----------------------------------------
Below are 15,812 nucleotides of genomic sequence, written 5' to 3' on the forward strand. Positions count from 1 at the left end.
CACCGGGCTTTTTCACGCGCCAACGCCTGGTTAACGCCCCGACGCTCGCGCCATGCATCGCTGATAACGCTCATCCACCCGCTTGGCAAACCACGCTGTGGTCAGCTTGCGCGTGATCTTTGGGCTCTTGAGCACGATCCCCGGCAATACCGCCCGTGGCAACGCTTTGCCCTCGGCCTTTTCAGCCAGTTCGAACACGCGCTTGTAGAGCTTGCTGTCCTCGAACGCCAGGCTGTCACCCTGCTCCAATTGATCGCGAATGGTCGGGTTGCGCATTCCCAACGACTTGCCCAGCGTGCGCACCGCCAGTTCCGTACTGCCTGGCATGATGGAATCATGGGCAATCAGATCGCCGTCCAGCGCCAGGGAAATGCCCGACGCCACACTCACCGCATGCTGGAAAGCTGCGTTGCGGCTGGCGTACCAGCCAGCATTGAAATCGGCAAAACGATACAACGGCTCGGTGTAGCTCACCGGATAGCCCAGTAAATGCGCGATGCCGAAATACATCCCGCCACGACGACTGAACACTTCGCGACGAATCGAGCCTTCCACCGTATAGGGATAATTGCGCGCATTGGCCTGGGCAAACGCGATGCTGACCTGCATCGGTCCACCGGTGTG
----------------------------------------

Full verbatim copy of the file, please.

Below are 15,812 nucleotides of genomic sequence, written 5' to 3' on the forward strand. Positions count from 1 at the left end.
CACCGGGCTTTTTCACGCGCCAACGCCTGGTTAACGCCCCGACGCTCGCGCCATGCATCGCTGATAACGCTCATCCACCCGCTTGGCAAACCACGCTGTGGTCAGCTTGCGCGTGATCTTTGGGCTCTTGAGCACGATCCCCGGCAATACCGCCCGTGGCAACGCTTTGCCCTCGGCCTTTTCAGCCAGTTCGAACACGCGCTTGTAGAGCTTGCTGTCCTCGAACGCCAGGCTGTCACCCTGCTCCAATTGATCGCGAATGGTCGGGTTGCGCATTCCCAACGACTTGCCCAGCGTGCGCACCGCCAGTTCCGTACTGCCTGGCATGATGGAATCATGGGCAATCAGATCGCCGTCCAGCGCCAGGGAAATGCCCGACGCCACACTCACCGCATGCTGGAAAGCTGCGTTGCGGCTGGCGTACCAGCCAGCATTGAAATCGGCAAAACGATACAACGGCTCGGTGTAGCTCACCGGATAGCCCAGTAAATGCGCGATGCCGAAATACATCCCGCCACGACGACTGAACACTTCGCGACGAATCGAGCCTTCCACCGTATAGGGATAATTGCGCGCATTGGCCTGGGCAAACGCGATGCTGACCTGCATCGGTCCACCGGTGTG